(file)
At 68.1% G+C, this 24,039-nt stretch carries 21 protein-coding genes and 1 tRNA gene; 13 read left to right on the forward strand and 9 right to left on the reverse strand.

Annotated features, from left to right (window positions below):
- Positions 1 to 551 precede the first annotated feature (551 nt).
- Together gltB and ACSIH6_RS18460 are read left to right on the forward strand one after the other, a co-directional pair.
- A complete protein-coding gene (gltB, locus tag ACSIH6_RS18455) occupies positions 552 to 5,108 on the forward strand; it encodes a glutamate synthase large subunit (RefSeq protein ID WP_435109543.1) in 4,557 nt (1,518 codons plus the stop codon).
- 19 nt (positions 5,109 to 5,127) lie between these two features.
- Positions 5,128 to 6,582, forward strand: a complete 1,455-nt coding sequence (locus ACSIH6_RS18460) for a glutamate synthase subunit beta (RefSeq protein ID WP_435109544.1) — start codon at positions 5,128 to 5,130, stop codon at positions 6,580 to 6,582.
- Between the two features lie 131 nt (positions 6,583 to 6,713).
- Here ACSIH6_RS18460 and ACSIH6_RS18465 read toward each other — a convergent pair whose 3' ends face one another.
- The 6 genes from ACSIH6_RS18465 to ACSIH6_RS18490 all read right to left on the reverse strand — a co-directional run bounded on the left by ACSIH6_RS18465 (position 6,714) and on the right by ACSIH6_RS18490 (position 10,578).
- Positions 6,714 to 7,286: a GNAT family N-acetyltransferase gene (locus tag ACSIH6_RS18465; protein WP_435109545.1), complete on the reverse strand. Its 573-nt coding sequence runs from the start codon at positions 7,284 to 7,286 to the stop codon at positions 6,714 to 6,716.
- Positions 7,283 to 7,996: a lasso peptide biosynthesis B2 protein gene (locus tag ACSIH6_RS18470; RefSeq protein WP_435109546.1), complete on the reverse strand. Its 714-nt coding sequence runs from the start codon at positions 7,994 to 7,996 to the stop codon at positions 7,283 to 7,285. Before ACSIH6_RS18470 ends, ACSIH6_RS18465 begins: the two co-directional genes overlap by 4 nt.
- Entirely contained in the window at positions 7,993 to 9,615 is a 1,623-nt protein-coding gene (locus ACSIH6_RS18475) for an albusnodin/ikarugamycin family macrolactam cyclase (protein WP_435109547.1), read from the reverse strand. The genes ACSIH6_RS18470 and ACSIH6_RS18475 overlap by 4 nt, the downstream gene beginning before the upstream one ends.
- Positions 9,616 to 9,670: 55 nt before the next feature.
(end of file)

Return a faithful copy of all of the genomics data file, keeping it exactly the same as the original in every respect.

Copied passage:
At 68.1% G+C, this 24,039-nt stretch carries 21 protein-coding genes and 1 tRNA gene; 13 read left to right on the forward strand and 9 right to left on the reverse strand.

Annotated features, from left to right (window positions below):
- Positions 1 to 551 precede the first annotated feature (551 nt).
- Together gltB and ACSIH6_RS18460 are read left to right on the forward strand one after the other, a co-directional pair.
- A complete protein-coding gene (gltB, locus tag ACSIH6_RS18455) occupies positions 552 to 5,108 on the forward strand; it encodes a glutamate synthase large subunit (RefSeq protein ID WP_435109543.1) in 4,557 nt (1,518 codons plus the stop codon).
- 19 nt (positions 5,109 to 5,127) lie between these two features.
- Positions 5,128 to 6,582, forward strand: a complete 1,455-nt coding sequence (locus ACSIH6_RS18460) for a glutamate synthase subunit beta (RefSeq protein ID WP_435109544.1) — start codon at positions 5,128 to 5,130, stop codon at positions 6,580 to 6,582.
- Between the two features lie 131 nt (positions 6,583 to 6,713).
- Here ACSIH6_RS18460 and ACSIH6_RS18465 read toward each other — a convergent pair whose 3' ends face one another.
- The 6 genes from ACSIH6_RS18465 to ACSIH6_RS18490 all read right to left on the reverse strand — a co-directional run bounded on the left by ACSIH6_RS18465 (position 6,714) and on the right by ACSIH6_RS18490 (position 10,578).
- Positions 6,714 to 7,286: a GNAT family N-acetyltransferase gene (locus tag ACSIH6_RS18465; protein WP_435109545.1), complete on the reverse strand. Its 573-nt coding sequence runs from the start codon at positions 7,284 to 7,286 to the stop codon at positions 6,714 to 6,716.
- Positions 7,283 to 7,996: a lasso peptide biosynthesis B2 protein gene (locus tag ACSIH6_RS18470; RefSeq protein WP_435109546.1), complete on the reverse strand. Its 714-nt coding sequence runs from the start codon at positions 7,994 to 7,996 to the stop codon at positions 7,283 to 7,285. Before ACSIH6_RS18470 ends, ACSIH6_RS18465 begins: the two co-directional genes overlap by 4 nt.
- Entirely contained in the window at positions 7,993 to 9,615 is a 1,623-nt protein-coding gene (locus ACSIH6_RS18475) for an albusnodin/ikarugamycin family macrolactam cyclase (protein WP_435109547.1), read from the reverse strand. The genes ACSIH6_RS18470 and ACSIH6_RS18475 overlap by 4 nt, the downstream gene beginning before the upstream one ends.
- Positions 9,616 to 9,670: 55 nt before the next feature.